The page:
Société Générale reveals the disfigured face of the global economy in the event of a China growth shock, given the country’s unsustainable investment rate – its all-too familiar Achilles heel.
The slowing of China’s growth miracle in the third quarter of 2012, coupled with concerns over leadership transition and creeping investor appetite, saw the world’s most populous nation losing its status as the safest of the Brics.
Recent results from Euromoney’s Country Risk Survey – a well-known survey of analysts’ views of economic and political risk – reflect the increasing risk sentiment growing towards China, with the sovereign slipping behind Brazil for the first time in the ECR rankings to become the second-safest Bric economy.
However, the perennial China blow-up thesis was proved wrong, yet again.
Yet such concerns were recently reassessed in the Global Economic Outlook report published by Société Générale on Tuesday, which points to the worst-case scenario of a Chinese hard landing and suggests it is by no means inconceivable.
Unsurprisingly, SocGén bases its assumption on China’s over-dependency on gross fixed capital formation. The report states:
|“The Chinese economy is still imbalanced. Almost half of GDP comes from gross fixed capital formation, up from slightly more than a third in 1997.”|
Real GDP growth scenarios
With China forecast to grow 7.4% in 2012, according to the report, SocGén calculates 6% GDP growth as the hard-landing threshold:
|“We define a hard landing in 2013 as one where the official, full-year, real GDP growth rate plummets to below 6%, which we see as the minimum level needed to keep the job market stable and avoid systemic financial risk.
“As China undergoes demographic ageing and growth of the working-age population slows, this minimum stable growth level will decline further. However, if progress in rebalancing and structural reform remains slow, the probability of a hard landing will rise over the medium term."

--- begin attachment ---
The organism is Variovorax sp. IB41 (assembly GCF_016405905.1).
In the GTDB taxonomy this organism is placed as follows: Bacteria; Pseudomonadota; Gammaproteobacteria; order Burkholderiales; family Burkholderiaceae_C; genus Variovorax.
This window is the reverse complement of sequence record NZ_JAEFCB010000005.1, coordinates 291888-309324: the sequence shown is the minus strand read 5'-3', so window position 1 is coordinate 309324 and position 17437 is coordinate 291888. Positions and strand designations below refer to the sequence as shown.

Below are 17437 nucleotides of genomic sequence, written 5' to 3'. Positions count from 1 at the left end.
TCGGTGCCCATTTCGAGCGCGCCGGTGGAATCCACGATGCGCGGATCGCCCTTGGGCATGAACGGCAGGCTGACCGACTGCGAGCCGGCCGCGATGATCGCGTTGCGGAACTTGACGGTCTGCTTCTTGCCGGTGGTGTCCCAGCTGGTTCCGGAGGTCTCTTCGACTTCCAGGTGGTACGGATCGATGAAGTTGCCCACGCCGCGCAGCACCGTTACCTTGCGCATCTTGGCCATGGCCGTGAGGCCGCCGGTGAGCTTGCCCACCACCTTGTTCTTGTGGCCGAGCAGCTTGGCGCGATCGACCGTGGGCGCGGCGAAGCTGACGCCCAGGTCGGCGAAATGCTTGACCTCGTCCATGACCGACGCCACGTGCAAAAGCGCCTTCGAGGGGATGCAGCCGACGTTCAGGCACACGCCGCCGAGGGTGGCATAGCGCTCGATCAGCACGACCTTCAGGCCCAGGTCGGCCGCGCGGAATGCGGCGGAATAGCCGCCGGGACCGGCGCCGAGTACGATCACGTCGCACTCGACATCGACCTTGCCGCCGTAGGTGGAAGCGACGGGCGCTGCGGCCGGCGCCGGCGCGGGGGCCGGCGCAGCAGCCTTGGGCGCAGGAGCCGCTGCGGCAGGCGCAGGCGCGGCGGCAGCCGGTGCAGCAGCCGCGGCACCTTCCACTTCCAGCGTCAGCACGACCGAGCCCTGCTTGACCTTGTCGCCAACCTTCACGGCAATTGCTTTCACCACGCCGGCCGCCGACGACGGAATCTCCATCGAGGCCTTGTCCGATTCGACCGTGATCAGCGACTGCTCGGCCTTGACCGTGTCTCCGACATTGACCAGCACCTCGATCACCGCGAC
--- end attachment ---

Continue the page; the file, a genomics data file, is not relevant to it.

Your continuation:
|“If investment simply stays unchanged, growth will mechanically drop to 4%. The collapse in confidence would further cut growth to 3%. Less than 5% of our survey respondents expect growth to be below 3.5% in the worst reasonable case.”|
A credit-fuelled boom?
The report suggests a hard landing could be triggered by two downside event risks: a Lehman-style credit crunch and a property market correction:
|“Two types of events could trigger a hard landing in China. First, the experience of 2008 showed that the Chinese economy is vulnerable to trade shocks. The Lehman crisis made exports go into reverse, resulting in the loss of nearly 50 million migrant worker jobs in the two quarters after it took place.
“Second, a hard landing could be provoked by either insufficient public investment from Beijing or a sharp property market correction, which could also be partly induced by tight policies.
“In this tail-risk scenario, 2013 will see several quarters with just 3% growth, and full-year growth would stand at just 4.2% compared with our central scenario of 7.4%.”
So, how would a Chinese hard landing impact the global economy? SocGén hypothesizes two likely impacts: mechanically – since China is core to the global economy – and through trade, financial and market channels. The report states:
|“Mechanically, a slump in Chinese GDP growth to just 3% would cut our global GDP growth forecast by 0.6 percentage points. Add to that the channels of transmission to the global economy, and our expectation is that a Chinese hard landing would result in 1.5pp being slashed from global GDP growth in the first year.”|
|“...cut in GDP growth by around 4.5pp in Taiwan, 2.5pp in South Korea and Malaysia, 1.2pp in Australia, 0.6pp in Japan, 0.3pp in the euro area and 0.2pp in the US.
“For the global economy ex-China, the trade channel effects would bring about a reduction of around 0.7pp to GDP growth.”
|“A China hard-landing scenario assumes a 10% dollar appreciation in the first year and this despite additional QE from the Fed.
“It does not take any great stretch of the imagination to paint an even bleaker scenario in which a China hard landing triggers outright currency wars and protectionist measures on trade flows. This would further aggravate the negative impact of a China hard landing and extend the duration of the shock.”
In any case, the near-term China risk for the region is dramatically underscored by its acrimonious territorial dispute with Japan, as ECR recently noted from an interpretation of Q3 survey results.